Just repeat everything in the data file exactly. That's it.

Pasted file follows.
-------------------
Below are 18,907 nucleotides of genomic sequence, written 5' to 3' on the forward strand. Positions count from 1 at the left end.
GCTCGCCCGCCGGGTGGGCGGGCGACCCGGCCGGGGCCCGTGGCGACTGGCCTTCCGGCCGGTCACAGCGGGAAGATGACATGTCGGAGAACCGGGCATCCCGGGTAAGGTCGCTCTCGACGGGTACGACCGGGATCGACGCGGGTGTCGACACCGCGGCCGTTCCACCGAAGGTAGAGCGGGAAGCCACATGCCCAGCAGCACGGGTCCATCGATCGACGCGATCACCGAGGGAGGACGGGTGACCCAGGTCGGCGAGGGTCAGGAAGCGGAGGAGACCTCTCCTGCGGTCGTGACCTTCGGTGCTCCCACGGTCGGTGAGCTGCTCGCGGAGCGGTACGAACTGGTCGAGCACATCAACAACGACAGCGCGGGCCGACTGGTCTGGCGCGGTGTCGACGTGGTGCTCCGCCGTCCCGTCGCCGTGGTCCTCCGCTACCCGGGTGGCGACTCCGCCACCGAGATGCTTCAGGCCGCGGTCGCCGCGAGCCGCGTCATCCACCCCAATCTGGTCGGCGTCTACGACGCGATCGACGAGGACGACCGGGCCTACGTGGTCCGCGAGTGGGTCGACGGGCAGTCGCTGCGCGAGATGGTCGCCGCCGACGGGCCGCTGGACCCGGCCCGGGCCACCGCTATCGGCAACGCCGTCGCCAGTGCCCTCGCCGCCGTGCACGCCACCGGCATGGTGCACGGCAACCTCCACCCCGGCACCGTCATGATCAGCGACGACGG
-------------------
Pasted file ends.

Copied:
Below are 18,907 nucleotides of genomic sequence, written 5' to 3' on the forward strand. Positions count from 1 at the left end.
GCTCGCCCGCCGGGTGGGCGGGCGACCCGGCCGGGGCCCGTGGCGACTGGCCTTCCGGCCGGTCACAGCGGGAAGATGACATGTCGGAGAACCGGGCATCCCGGGTAAGGTCGCTCTCGACGGGTACGACCGGGATCGACGCGGGTGTCGACACCGCGGCCGTTCCACCGAAGGTAGAGCGGGAAGCCACATGCCCAGCAGCACGGGTCCATCGATCGACGCGATCACCGAGGGAGGACGGGTGACCCAGGTCGGCGAGGGTCAGGAAGCGGAGGAGACCTCTCCTGCGGTCGTGACCTTCGGTGCTCCCACGGTCGGTGAGCTGCTCGCGGAGCGGTACGAACTGGTCGAGCACATCAACAACGACAGCGCGGGCCGACTGGTCTGGCGCGGTGTCGACGTGGTGCTCCGCCGTCCCGTCGCCGTGGTCCTCCGCTACCCGGGTGGCGACTCCGCCACCGAGATGCTTCAGGCCGCGGTCGCCGCGAGCCGCGTCATCCACCCCAATCTGGTCGGCGTCTACGACGCGATCGACGAGGACGACCGGGCCTACGTGGTCCGCGAGTGGGTCGACGGGCAGTCGCTGCGCGAGATGGTCGCCGCCGACGGGCCGCTGGACCCGGCCCGGGCCACCGCTATCGGCAACGCCGTCGCCAGTGCCCTCGCCGCCGTGCACGCCACCGGCATGGTGCACGGCAACCTCCACCCCGGCACCGTCATGATCAGCGACGACGG